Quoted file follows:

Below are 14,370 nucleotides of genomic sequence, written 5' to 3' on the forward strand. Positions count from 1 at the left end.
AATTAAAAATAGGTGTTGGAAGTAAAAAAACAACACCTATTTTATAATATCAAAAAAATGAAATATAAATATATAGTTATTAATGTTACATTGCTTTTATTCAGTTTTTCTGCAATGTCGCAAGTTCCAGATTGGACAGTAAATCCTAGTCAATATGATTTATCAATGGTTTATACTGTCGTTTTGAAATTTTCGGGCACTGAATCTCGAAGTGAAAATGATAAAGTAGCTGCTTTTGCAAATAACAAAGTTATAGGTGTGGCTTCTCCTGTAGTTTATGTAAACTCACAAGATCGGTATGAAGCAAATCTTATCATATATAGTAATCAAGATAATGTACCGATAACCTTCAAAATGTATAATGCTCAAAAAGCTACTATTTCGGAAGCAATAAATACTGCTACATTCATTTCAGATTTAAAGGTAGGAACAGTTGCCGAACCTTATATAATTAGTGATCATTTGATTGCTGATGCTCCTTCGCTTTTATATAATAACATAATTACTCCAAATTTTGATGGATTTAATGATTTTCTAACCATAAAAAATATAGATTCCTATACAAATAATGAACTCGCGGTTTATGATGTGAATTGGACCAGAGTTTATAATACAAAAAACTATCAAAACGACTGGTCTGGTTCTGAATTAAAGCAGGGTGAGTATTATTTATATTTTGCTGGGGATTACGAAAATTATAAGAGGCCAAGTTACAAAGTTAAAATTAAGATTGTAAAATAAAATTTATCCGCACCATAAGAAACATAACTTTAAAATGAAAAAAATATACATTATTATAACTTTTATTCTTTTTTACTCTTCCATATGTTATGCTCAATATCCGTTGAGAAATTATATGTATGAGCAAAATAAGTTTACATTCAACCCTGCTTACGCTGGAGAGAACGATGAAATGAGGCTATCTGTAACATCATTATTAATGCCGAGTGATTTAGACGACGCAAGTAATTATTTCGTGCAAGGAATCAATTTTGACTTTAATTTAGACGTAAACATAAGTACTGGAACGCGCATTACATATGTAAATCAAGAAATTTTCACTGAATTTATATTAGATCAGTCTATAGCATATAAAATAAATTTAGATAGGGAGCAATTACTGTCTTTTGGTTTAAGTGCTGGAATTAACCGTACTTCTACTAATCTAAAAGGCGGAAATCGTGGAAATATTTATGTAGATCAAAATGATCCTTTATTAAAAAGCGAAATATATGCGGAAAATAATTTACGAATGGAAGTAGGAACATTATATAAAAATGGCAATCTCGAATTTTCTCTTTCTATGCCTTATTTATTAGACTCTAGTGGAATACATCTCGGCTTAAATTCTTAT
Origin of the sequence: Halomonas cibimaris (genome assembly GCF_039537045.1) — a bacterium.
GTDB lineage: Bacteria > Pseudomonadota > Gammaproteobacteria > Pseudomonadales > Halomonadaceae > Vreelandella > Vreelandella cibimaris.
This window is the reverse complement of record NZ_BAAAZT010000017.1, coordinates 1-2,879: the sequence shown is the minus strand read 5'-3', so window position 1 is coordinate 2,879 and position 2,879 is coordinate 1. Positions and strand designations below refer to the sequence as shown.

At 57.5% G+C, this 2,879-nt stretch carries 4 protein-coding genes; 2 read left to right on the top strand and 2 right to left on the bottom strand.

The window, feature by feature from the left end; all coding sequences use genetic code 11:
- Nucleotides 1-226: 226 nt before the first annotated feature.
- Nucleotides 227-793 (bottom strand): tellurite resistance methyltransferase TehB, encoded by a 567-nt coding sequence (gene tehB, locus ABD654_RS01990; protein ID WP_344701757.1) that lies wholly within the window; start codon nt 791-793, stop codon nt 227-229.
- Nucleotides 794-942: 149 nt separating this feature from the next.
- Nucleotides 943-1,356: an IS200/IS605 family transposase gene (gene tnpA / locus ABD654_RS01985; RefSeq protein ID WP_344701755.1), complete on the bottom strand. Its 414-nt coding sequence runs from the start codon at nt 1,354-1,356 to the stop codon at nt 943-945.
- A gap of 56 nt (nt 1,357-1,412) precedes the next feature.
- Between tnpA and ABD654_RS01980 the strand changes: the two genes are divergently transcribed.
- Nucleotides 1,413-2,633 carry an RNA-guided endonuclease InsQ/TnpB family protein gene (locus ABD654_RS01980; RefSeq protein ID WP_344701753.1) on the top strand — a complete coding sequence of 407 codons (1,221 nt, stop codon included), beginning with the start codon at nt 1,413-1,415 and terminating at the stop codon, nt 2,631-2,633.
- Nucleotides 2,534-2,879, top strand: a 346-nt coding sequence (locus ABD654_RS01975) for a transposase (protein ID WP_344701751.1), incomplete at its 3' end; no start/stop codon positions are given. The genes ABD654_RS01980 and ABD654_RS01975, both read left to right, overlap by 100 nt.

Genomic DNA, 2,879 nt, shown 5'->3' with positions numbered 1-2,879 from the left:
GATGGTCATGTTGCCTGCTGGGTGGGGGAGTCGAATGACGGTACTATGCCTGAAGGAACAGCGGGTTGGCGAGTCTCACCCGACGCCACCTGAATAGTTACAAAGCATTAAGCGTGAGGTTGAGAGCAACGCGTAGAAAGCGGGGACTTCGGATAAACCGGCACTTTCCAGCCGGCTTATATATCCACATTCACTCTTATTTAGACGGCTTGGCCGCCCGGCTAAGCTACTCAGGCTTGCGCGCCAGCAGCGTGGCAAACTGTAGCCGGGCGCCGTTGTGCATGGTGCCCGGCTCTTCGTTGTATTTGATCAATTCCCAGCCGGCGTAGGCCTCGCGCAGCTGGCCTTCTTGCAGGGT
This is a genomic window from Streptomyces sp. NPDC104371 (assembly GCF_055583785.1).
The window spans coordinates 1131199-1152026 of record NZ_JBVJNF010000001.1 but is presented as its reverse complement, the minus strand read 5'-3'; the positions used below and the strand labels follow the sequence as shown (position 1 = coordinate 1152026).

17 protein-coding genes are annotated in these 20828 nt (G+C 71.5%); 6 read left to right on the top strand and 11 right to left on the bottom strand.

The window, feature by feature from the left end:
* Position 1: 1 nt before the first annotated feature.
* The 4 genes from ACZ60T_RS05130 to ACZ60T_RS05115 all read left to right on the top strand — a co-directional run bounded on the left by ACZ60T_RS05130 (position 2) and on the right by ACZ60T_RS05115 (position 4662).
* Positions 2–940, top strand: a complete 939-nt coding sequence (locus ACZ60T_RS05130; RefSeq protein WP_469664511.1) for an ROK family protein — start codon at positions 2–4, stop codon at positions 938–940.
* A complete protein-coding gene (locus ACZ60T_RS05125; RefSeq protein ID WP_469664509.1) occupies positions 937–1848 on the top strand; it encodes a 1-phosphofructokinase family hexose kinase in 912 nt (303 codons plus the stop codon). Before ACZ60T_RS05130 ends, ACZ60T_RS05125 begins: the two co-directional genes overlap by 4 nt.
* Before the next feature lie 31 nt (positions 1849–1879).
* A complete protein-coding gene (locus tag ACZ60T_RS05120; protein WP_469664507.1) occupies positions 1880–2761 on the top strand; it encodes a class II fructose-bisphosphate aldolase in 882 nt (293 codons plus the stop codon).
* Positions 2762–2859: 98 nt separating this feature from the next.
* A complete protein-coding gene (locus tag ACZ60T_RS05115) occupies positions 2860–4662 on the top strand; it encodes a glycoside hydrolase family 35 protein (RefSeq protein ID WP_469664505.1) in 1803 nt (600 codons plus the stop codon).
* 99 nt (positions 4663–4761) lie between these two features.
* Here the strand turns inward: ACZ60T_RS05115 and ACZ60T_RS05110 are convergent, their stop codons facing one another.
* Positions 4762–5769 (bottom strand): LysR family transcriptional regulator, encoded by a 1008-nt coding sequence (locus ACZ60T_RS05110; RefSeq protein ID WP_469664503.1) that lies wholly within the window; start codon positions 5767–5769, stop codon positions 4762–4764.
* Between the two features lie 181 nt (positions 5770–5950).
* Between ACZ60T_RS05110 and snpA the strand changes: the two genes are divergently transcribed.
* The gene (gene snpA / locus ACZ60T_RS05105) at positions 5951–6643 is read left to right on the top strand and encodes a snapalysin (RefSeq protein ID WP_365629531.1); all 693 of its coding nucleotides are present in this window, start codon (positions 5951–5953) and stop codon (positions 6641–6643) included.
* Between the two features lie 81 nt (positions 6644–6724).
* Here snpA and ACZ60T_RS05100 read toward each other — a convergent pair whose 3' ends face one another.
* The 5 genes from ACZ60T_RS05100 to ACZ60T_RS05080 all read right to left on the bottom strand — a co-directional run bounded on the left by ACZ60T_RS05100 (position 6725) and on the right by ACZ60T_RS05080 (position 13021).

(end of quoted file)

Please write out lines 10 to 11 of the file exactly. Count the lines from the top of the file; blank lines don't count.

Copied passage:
- Nucleotides 794-942: 149 nt separating this feature from the next.
- Nucleotides 943-1,356: an IS200/IS605 family transposase gene (gene tnpA / locus ABD654_RS01985; RefSeq protein ID WP_344701755.1), complete on the bottom strand. Its 414-nt coding sequence runs from the start codon at nt 1,354-1,356 to the stop codon at nt 943-945.